Besides a brief three-year stretch, the last November Cliff Ellis wasn’t preparing to lead a college basketball program was 1974. 811 wins later, the Coastal Carolina coach isn’t thinking about stopping.
“Anytime you compete, that competition motivates you,” he said as he enters his eleventh season at CCU. “And I love teaching and watching young people have success. That’s my purpose. You health is obviously important, but if you’ve got your health, I don’t see why you wouldn’t keep doing it.”
Ellis’ young people had success a season ago. The Chanticleers, in their debut season in the Sun Belt, went 10-8 in league play and picked up wins over UT-Arlington, Georgia State, Georgia Southern, Arkansas State and Texas State, all teams that finished above them in the standings.
A run to the CBI finals, where they lost a three-game series to Wyoming, nudged CCU to 20 wins, just barely extending a streak of four-straight years of 20 wins or more. The bulk of that damage was done in the Big South, which the Chants dominated from 2009 to 2016. Despite that solid initial showing in the Sun Belt, Ellis recognized that there needs to be a recruiting uptick to continue to compete in the new league.
The change in conferences was also a homecoming.
Ellis coached South Alabama from 1975 to 1984, and helped usher the Sun Belt into existence. USA joined the newly-formed league with Ellis at the helm in 1978, and he was instrumental in its early stages.
“South Alabama was my baby,” he said. “I took over that program when it was just an infant, and I remember sitting at a table in Tampa, Florida with nine or ten great people all trying to make the Sun Belt go. To have come full circle has been a treat. It’s like seeing your child all grown up.”
The nostalgia, which Ellis couldn’t deny, was laid on thick when he returned to Mobile on Feb. 20. He was honored at mid-court before a game his team would eventually win in overtime. They would also pick up a 13-point opening round win over the Jaguars in the league tournament.
CCU would fall to UTA — a team Ellis said he was shocked didn’t get an NCAA Tournament bid, in the next round — sending the Chants to the CBI, where they’d keep the 20-win streak alive. If that run gets extended in 2017-18, it won’t be because of Ellis’ original plan.
He appeared to have a pair of talented graduate transfers set to join the program in guard Donte Clark (UMass) and forward Chas Brown (Coppin State). Neither were able to gain admission to CCU and, as a result, the Chants must move forward without what Ellis says might have been their two best players.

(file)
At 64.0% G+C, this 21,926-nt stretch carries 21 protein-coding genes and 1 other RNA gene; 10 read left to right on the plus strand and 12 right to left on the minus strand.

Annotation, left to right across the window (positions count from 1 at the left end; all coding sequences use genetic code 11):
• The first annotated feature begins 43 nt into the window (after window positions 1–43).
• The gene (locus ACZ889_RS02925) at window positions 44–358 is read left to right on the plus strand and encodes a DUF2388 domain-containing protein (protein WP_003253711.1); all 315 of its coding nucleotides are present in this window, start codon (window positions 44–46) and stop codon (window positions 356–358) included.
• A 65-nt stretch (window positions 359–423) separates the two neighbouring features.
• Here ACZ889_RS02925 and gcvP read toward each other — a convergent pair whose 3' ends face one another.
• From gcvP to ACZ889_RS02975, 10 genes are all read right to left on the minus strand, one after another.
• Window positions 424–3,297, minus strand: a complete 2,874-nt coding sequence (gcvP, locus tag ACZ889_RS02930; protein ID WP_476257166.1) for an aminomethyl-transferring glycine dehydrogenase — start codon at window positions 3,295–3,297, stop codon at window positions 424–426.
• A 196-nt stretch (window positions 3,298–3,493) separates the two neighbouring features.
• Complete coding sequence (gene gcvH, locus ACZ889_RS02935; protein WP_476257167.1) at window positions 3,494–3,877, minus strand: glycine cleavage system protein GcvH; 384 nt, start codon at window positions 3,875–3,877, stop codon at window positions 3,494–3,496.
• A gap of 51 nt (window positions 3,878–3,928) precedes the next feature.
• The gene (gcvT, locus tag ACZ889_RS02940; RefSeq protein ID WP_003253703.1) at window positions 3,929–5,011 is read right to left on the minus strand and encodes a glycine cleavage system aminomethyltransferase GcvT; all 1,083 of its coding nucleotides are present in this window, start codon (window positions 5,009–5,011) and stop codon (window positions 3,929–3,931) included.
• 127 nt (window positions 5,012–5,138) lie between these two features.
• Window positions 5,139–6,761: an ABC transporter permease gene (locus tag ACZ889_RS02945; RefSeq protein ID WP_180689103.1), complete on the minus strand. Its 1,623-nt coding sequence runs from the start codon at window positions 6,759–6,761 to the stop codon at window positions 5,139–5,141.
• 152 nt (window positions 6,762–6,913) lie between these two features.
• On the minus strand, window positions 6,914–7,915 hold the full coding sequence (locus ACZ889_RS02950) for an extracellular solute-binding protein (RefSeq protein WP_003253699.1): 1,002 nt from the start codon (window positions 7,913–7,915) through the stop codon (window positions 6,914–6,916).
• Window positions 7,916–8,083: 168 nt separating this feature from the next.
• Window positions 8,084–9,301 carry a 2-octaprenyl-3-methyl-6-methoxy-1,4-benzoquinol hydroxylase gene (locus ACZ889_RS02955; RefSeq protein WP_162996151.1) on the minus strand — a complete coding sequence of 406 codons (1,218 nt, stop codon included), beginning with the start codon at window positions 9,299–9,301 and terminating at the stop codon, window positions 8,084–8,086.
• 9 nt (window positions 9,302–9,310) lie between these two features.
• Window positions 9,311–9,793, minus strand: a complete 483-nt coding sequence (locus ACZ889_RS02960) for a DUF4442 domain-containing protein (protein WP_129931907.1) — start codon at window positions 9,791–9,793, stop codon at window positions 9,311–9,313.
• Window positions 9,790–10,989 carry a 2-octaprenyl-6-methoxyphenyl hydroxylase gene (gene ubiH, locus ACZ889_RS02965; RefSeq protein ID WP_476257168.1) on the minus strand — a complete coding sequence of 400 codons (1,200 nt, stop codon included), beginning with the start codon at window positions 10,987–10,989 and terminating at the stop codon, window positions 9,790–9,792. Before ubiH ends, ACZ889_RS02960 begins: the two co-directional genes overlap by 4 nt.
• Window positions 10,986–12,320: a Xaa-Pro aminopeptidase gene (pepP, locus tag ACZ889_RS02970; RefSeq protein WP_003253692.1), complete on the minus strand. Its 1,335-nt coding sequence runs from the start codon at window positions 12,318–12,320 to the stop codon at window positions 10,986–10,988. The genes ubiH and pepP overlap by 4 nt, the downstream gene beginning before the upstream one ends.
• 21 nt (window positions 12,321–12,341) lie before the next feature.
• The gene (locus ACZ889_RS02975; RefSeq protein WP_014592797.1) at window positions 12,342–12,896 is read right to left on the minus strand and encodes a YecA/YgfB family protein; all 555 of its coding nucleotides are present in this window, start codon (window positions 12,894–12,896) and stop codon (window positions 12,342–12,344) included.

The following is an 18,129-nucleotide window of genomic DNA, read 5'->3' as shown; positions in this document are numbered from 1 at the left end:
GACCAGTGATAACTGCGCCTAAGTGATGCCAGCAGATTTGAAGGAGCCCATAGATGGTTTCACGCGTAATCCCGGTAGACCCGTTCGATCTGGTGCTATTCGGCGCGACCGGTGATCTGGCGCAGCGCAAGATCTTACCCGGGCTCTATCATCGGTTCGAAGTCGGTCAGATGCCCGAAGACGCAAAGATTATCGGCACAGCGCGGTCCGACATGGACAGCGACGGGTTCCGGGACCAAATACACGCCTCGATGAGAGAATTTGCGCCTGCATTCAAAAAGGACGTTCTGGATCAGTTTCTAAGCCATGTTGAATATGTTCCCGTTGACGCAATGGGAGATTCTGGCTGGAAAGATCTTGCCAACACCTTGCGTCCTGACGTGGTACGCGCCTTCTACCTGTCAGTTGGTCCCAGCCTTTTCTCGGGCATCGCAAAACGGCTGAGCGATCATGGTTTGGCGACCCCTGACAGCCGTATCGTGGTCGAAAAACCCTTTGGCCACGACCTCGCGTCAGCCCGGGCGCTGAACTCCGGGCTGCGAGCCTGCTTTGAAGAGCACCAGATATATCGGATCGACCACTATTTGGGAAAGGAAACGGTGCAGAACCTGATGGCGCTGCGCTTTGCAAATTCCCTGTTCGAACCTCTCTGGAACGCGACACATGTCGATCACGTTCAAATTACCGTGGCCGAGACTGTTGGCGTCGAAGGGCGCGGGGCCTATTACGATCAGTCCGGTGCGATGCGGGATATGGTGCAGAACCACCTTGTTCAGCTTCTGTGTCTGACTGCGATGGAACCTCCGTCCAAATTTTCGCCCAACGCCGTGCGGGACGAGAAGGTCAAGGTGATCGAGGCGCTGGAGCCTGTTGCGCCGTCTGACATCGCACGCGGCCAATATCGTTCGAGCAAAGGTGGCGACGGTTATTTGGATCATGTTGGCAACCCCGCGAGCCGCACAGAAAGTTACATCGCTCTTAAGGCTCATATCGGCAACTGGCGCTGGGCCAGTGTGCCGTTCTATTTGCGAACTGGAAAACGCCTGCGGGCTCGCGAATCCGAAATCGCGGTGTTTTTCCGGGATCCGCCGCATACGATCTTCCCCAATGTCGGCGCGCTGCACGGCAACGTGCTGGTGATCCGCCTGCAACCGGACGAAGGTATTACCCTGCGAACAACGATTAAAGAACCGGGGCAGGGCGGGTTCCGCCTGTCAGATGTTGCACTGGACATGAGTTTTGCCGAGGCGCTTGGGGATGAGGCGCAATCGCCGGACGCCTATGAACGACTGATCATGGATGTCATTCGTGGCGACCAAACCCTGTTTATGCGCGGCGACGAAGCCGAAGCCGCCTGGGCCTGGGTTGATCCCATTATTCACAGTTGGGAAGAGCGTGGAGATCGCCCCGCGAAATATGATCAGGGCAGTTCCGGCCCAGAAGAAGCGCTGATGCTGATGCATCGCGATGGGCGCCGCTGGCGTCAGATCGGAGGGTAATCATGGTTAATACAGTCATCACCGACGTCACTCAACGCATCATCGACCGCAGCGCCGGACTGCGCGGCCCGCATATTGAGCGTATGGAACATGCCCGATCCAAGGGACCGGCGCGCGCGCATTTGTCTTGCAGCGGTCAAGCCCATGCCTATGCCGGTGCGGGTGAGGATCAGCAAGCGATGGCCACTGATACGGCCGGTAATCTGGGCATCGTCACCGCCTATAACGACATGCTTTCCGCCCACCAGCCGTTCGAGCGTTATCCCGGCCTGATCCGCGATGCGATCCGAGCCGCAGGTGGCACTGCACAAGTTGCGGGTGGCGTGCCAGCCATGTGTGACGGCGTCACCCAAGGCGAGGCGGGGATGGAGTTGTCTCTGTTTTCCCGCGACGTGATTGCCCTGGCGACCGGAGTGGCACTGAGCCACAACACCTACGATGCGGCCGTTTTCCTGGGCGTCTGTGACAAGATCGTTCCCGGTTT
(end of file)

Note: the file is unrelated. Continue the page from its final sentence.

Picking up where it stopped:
But the cupboard isn’t bare.
Ellis did lose three of his top-five scorers to graduation in Elijah Wilson, Shivaughn Wiggins and Colton Ray-St Cyr. But he does return an all-league caliber point guard in Jaylen Shaw, who has blossomed in his two years at CCU after transferring from South Carolina. Last season, the senior finished in the top-10 in the Sun Belt in both points (14.3) and assists (3.8) per game.
He’s joined by fellow senior Demario Beck, a low-post presence that fueled the Chants’ run to the CBI finals. Over that six-game stretch, Beck averaged 15.3 points and 7.6 rebounds per game. If he can translate that type of efficient, interior scoring over a whole season, CCU has a potent inside-outside duo.
With the grad transfer reinforcements not in the picture, Ellis said he is looking for even more from sophomores Art Labinowicz (6.5 PPG, 39.6 3P%) and Amiduo Bamba (4.6 PPG, 3.9 RPG). Labinowicz fits well in the three-point heavy offense Ellis ran last season, while Bamba has the athletic tools to be a special rim protector in the Sun Belt.
The Chants will need all the improvement they can get to keep that streak alive.
The Sun Belt, which finished 13th in RPI last season, seems on the verge of a revival with a daunting group at the top of the league. UTA has become a recent force under Scott Cross, Louisiana may have the league’s most raw talent and Georgia Southern returns everyone — including two all-league guards. That doesn’t even mention Troy, which got the league’s bid to the NCAA Tournament last season, or a quality Georgia State team.
It won’t be easy for the Chants in 2017-18. But their coach — whose next win will be his 200th at CCU — has been figuring it out for 42 seasons. With a star lead guard and solid overall roster, why wouldn’t that be the case yet again this year?